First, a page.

WOODBURY, Minn. — The musical "The Drowsy Chaperone" begins with "Man in Chair" (Cam Stevens) sitting on the stage and telling the audience about his record of the original cast performing "The Drowsy Chaperone," a musical that was supposedly created and performed in the 1920s.
As the music begins, the man's apartment, which stretches from stage right to stage left, opens up to allow decorations from an early 1900s-era theater and modernist furniture to appear on stage. As the set changes, actors in flapper dresses and three-piece suits began spilling into the scene.
The show has about five different plot lines that run parallel to each other: an actor giving up her career to marry a man she doesn't know very well, the actor's director who wants to get her back and owes a couple of gangsters money, a girl who wants to become the next big actress, the wedding host who may have a thing for her butler and, of course, the chaperone, who doesn't actually do much chaperoning. Throughout all of this, "man in chair" adds commentary, personal opinions and sometimes joins in on the singing and dancing.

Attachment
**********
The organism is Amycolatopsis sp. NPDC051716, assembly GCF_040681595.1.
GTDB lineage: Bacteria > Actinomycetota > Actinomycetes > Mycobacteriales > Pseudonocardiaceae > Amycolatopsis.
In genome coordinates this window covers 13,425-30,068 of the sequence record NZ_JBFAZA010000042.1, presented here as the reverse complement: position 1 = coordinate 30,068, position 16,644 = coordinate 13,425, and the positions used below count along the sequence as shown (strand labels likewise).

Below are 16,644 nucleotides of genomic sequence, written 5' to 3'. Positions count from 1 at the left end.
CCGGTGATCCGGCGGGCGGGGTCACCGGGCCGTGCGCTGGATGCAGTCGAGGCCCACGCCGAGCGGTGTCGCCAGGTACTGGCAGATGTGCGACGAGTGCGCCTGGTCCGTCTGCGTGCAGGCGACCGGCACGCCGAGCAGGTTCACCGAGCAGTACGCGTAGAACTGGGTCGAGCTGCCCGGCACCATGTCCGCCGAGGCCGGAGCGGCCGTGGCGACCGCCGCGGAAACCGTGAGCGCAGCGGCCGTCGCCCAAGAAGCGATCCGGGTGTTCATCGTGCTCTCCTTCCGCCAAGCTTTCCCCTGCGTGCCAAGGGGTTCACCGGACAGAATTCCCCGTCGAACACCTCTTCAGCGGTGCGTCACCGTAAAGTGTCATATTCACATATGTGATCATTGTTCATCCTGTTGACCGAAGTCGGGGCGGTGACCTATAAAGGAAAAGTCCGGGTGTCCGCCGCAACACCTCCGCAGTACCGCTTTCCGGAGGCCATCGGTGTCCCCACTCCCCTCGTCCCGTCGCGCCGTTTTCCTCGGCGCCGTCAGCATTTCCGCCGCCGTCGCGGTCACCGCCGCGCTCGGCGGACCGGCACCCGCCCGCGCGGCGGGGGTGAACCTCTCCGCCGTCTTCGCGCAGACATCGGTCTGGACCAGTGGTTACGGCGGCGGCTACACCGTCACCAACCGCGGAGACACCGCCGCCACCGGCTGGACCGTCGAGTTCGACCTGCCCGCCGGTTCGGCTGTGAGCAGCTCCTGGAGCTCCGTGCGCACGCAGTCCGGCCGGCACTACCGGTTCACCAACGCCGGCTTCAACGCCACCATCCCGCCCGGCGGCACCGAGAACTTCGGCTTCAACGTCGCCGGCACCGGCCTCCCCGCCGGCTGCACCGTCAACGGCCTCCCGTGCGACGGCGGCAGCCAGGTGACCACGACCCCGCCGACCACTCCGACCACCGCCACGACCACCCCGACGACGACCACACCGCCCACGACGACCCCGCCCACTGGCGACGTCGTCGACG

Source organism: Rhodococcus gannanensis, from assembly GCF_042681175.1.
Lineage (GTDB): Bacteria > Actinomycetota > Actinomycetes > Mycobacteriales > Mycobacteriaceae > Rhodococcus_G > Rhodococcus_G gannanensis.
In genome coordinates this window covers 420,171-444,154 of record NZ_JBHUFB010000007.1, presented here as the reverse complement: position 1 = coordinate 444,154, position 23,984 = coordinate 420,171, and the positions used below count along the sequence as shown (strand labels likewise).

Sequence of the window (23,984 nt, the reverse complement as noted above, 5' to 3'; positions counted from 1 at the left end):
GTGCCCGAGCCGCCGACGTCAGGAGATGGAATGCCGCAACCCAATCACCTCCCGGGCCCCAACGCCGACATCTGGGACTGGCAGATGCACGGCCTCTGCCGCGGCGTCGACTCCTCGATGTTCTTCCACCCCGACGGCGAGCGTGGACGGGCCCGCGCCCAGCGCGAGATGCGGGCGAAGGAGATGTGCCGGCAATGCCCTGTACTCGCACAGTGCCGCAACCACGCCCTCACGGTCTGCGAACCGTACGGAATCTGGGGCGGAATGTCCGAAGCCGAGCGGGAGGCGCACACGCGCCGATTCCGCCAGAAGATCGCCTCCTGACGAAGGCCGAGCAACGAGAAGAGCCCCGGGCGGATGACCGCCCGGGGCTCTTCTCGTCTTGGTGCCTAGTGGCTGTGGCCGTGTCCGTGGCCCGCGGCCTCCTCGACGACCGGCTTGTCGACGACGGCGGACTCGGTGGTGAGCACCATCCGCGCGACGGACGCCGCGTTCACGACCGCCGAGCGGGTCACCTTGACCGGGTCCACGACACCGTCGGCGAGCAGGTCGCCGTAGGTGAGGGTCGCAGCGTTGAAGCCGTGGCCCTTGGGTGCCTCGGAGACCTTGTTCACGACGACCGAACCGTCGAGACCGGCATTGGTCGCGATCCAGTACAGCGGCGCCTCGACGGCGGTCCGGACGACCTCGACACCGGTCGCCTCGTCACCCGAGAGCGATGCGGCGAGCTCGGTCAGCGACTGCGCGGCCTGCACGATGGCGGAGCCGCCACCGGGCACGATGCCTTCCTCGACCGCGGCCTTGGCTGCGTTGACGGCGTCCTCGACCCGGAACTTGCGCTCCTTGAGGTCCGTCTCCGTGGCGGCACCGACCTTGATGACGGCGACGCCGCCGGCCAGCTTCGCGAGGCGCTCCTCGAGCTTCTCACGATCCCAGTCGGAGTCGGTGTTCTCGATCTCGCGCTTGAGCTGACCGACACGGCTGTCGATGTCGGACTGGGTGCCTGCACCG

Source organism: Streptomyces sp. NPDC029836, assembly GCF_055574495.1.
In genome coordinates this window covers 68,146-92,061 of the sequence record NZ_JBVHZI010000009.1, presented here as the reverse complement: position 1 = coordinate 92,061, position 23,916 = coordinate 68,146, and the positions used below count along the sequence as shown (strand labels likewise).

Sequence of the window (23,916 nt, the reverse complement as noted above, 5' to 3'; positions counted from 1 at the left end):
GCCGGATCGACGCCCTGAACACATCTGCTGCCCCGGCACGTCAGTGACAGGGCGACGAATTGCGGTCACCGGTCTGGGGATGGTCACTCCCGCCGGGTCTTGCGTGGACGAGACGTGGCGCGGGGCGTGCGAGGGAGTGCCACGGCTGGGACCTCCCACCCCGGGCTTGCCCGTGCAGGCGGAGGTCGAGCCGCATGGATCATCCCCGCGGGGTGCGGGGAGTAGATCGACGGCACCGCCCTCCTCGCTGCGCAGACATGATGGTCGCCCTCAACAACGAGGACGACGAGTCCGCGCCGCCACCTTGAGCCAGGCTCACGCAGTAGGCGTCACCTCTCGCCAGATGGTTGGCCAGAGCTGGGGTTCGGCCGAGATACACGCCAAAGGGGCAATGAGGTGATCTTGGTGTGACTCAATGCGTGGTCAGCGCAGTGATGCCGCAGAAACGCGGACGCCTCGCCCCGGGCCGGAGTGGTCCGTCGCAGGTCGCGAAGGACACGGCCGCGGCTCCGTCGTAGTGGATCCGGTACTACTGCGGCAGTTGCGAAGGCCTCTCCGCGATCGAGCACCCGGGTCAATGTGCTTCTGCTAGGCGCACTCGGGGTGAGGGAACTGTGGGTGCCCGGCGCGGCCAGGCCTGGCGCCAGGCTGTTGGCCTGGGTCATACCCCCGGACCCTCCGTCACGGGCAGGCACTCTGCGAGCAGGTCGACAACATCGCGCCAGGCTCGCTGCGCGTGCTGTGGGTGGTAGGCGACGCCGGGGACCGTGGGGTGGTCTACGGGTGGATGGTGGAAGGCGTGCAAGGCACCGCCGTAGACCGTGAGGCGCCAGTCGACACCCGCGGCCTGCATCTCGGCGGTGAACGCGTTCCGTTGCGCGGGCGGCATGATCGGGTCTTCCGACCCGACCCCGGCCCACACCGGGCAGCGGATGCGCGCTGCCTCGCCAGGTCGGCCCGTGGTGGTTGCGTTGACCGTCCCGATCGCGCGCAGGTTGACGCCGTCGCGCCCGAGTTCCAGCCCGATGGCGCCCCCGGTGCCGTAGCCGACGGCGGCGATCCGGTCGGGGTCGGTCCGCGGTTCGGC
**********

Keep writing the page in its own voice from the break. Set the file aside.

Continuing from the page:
The entire production is phenomenal. It is hard to believe that the stage is filled with high school students, not professional actors. Carter Bannwarth and Derek Dols perform a (literal) toe-tapping tap dance number, Baylee Stevenson does an onstage quick-change, and Lauren Nelson and Luke Pfluger appear and disappear using a Murphy bed.
The singing, dancing and acting is all very well executed but the most impressive part of the show is possibly the stage crew's ability to seamlessly move sets and props to go from an apartment to a mansion, inside to outside, from a wedding to an airplane.
This comedic show is worth seeing, maybe more than once to catch all of the jokes, facial expressions and plot lines unfolding on stage.
If you go ...
WHAT: "The Drowsy Chaperone"
WHERE: The Loft Stage at East Ridge High School, 4200 Pioneer Drive
WHEN: 7:30 p.m., Friday, Nov. 1; 7 p.m. Friday and Saturdays, Nov. 2, 8, 9; and 2 p.m. Sundays, Nov. 3
COST: $10 for adults, $8 for seniors and students.